Commuting to work by bicycle offers many benefits: it’s eco-friendly, saves a considerable amount of money, and is a healthy way of exercising.
There has been a considerable increase in the number of people commuting to work by bike in recent years, but the practice is not without some challenges. For example, what is the best way to manage potential hold ups in traffic? How to deal with England’s climate and weather? What is the best way to start a regime of commuting to work by bike?
There are many hints and tips out there for those who wish to start, or have already started, commuting to work by bike, but what follows are what can be titled Simple Tips to Bike Commuting.
Unless cycling every day through obstacles and potentially bad weather is part of your daily routine, it may be best to start commuting to work by bike by easing yourself in. Rather than go for it every day, perhaps start by cycling to work on a good day, leaving the bike at work, using public transport the next day and riding the bike home. Everyone’s different, so taking time to work out a plan that will allow you to increase your bike commuting at your own pace may be a good idea. This should also decrease the chances of your getting tired out and abandoning the whole idea after a brief period.
Dealing with weather.
It’s a good idea to keep clean, dry clothes at work just in case you have to deal with unexpected weather on the way in.
Finf the best route.
Routes will always be subject to delays, and you will have the flexibility to change if you get held up, but try out several routes on good weather days when you’re not at work, then pick the one that best suits you. This may not be the quickest, but it might be the most comfortable. It will also help you work out timing, and you may even be able to stop for a drink on the way. The internet can help with this as there are sites that detail the best cycle routes.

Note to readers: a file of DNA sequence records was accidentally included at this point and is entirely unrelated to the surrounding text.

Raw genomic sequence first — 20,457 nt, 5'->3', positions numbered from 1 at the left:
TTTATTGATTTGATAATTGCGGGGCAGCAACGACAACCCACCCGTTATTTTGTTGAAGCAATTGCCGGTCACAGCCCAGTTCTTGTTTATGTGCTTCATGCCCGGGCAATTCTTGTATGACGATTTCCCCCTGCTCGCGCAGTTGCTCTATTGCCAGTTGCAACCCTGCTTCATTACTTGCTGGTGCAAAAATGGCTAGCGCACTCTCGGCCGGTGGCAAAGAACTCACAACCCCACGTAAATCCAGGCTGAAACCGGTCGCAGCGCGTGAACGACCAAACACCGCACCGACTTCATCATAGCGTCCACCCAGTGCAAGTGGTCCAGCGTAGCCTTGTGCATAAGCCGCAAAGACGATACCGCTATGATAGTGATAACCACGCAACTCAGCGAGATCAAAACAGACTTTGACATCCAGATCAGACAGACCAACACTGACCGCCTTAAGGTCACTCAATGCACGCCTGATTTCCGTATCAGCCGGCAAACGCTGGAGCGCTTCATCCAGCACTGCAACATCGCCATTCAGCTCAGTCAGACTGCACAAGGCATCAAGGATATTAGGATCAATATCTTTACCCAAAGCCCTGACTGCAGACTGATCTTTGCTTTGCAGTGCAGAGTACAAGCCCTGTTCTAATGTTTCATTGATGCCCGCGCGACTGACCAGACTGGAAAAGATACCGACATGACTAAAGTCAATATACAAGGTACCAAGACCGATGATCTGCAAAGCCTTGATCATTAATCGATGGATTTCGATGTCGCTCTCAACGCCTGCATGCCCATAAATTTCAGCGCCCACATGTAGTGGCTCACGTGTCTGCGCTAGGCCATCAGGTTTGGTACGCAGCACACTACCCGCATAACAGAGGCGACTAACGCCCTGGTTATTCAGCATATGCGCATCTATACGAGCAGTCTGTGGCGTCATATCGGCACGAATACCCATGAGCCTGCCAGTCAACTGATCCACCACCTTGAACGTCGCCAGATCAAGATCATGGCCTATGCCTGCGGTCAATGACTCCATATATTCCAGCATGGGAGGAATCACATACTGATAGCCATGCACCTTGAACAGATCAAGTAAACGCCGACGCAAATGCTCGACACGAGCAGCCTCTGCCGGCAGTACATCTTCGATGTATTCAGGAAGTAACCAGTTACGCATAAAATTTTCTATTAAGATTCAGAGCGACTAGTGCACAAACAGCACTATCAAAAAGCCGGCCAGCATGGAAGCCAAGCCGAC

Manage word/cycling gear.
Rather than carry in spare clothes each day, develop a routine. Store clean clothes at work for the week, leave dirty there, then bring them home once per week. This will of course depend on storage options.
Know your machine.
Your commuting bicycle doesn’t have to cost the earth, but it should be safe, well constructed and easy to maintain. Get to know it by spending time at weekends dismantling and reassembling and doing things you may have to do quickly on the road to or from work. Puncture-proof tyres and tubes are always a good way of reducing potential on-road maintenance.
Cycling through towns and cities is going to be a part of many people’s bike commute ride. It is obviously important to stay as safe as possible. That means wearing a helmet, using lights, hi-viz clothing and accessories and knowing how to ride safely. Even for those who have been cycling for a while, it may be prudent to enrol in a short course designed to give less experienced cyclists the training to deal with heavy traffic in town and city environments.
Tempting as it may be to take advantage of the manoeuvrability of a bicycle, observe the law and the Highway Code. They are designed to keep not just motorists, but you safe. You are less likely to annoy drivers as well, making you less vulnerable.
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